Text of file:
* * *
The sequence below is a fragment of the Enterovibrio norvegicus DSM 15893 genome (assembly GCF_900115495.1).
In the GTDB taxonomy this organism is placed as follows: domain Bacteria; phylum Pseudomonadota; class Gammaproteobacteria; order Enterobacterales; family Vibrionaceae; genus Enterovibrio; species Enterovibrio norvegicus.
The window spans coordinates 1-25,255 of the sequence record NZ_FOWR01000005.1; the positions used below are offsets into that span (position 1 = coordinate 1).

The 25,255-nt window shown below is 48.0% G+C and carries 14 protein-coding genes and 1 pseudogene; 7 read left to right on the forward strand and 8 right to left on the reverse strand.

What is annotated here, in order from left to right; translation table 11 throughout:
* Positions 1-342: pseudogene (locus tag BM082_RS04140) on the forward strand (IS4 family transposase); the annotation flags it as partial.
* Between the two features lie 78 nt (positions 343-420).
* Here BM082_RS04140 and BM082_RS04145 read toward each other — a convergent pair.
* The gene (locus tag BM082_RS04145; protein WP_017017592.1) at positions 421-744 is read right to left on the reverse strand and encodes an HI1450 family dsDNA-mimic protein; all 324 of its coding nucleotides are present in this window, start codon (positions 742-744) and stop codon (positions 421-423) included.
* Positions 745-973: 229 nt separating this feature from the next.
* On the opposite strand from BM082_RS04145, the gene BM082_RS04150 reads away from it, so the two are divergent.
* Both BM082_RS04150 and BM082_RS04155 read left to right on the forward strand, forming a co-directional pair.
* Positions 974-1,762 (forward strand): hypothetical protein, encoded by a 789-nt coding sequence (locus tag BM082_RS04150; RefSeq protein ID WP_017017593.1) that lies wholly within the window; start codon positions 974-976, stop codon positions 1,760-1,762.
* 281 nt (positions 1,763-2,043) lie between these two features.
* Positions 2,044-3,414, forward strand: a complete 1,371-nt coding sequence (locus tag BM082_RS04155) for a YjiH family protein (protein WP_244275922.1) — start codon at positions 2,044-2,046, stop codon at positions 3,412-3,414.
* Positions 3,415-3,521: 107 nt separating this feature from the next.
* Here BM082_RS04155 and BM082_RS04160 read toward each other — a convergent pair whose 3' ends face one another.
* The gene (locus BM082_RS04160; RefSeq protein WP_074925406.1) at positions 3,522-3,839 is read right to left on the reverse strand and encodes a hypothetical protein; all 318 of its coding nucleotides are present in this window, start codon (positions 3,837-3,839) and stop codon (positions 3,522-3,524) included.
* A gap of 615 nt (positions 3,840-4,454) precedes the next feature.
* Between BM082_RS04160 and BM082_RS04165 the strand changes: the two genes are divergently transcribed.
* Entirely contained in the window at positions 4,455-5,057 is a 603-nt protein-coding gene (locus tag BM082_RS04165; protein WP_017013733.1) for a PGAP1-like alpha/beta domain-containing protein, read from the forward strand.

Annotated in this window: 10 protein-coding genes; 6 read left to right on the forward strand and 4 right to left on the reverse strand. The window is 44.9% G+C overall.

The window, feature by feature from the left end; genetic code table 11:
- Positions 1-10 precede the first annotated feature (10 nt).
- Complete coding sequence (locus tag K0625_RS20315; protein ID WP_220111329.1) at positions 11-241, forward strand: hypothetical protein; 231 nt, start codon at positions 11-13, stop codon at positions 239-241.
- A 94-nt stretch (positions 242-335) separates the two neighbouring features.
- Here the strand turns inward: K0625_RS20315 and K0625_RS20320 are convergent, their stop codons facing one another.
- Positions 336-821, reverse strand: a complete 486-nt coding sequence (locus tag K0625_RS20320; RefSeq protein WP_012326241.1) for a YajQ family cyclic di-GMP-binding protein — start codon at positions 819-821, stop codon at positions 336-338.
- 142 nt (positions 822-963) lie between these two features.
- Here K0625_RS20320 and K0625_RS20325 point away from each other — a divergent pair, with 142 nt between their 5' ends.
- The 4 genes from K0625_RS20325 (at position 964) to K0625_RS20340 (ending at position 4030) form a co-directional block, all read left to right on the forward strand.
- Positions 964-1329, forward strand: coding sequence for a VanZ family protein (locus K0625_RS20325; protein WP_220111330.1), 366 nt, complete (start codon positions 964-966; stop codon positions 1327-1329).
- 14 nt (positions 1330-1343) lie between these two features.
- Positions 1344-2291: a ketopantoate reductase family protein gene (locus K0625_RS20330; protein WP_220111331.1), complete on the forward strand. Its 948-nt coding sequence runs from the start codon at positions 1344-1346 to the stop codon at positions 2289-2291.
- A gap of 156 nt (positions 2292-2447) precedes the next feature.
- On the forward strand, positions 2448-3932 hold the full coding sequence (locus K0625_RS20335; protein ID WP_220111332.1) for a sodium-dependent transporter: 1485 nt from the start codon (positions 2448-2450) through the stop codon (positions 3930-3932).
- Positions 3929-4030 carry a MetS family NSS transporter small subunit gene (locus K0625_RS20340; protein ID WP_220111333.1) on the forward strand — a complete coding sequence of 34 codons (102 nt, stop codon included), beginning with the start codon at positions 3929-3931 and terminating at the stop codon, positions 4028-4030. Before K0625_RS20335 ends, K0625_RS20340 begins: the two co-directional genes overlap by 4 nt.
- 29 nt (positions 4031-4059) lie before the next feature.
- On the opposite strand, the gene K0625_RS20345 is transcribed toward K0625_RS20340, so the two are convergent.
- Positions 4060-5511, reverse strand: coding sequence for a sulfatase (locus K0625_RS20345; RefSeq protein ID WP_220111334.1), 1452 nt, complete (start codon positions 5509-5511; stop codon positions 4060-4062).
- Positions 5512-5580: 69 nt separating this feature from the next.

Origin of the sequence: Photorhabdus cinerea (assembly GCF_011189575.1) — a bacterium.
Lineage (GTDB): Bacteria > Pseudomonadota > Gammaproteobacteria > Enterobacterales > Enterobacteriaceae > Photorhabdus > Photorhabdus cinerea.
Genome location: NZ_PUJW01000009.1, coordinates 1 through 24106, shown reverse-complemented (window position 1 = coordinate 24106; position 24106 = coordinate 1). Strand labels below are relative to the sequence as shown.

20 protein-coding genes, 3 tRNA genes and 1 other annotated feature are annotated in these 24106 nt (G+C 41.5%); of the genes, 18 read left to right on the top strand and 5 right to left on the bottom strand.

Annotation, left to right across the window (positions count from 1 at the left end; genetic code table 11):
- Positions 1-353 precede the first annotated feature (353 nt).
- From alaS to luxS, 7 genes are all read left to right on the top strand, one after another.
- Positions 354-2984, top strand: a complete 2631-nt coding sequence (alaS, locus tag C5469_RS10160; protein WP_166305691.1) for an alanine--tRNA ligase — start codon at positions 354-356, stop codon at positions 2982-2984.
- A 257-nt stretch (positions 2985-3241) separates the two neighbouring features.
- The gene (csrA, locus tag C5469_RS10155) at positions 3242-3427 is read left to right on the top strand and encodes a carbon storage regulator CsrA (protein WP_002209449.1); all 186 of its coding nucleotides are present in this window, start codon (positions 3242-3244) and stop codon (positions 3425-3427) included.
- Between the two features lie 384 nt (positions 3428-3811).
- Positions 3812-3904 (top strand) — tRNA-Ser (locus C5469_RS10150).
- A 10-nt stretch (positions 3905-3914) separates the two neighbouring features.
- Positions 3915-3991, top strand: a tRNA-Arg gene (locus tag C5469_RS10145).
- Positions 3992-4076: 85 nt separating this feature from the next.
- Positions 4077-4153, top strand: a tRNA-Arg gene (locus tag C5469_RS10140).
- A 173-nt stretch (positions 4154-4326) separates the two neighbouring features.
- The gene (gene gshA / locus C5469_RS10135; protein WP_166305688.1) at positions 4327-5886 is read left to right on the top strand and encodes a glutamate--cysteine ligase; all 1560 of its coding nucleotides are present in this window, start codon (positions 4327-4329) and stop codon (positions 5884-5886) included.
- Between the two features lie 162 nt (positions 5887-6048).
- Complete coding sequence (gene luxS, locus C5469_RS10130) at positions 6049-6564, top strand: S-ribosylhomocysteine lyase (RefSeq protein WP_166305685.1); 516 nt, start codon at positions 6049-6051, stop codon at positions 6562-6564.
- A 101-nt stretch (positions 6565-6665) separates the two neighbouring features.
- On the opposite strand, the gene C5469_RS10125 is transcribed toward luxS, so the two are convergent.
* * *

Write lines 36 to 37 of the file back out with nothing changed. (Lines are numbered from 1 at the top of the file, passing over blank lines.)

- On the forward strand, positions 2448-3932 hold the full coding sequence (locus K0625_RS20335; protein ID WP_220111332.1) for a sodium-dependent transporter: 1485 nt from the start codon (positions 2448-2450) through the stop codon (positions 3930-3932).
- Positions 3929-4030 carry a MetS family NSS transporter small subunit gene (locus K0625_RS20340; protein ID WP_220111333.1) on the forward strand — a complete coding sequence of 34 codons (102 nt, stop codon included), beginning with the start codon at positions 3929-3931 and terminating at the stop codon, positions 4028-4030. Before K0625_RS20335 ends, K0625_RS20340 begins: the two co-directional genes overlap by 4 nt.